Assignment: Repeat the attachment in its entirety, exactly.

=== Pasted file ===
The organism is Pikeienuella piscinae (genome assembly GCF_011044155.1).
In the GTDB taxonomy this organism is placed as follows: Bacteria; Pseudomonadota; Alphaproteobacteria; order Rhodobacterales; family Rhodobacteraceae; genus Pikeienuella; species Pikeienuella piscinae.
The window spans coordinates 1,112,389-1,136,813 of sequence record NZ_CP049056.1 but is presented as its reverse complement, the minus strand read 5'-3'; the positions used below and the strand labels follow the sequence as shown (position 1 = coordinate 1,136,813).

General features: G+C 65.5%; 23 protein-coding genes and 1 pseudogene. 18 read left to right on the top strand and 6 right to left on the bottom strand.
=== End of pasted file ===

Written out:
The organism is Pikeienuella piscinae (genome assembly GCF_011044155.1).
In the GTDB taxonomy this organism is placed as follows: Bacteria; Pseudomonadota; Alphaproteobacteria; order Rhodobacterales; family Rhodobacteraceae; genus Pikeienuella; species Pikeienuella piscinae.
The window spans coordinates 1,112,389-1,136,813 of sequence record NZ_CP049056.1 but is presented as its reverse complement, the minus strand read 5'-3'; the positions used below and the strand labels follow the sequence as shown (position 1 = coordinate 1,136,813).

General features: G+C 65.5%; 23 protein-coding genes and 1 pseudogene. 18 read left to right on the top strand and 6 right to left on the bottom strand.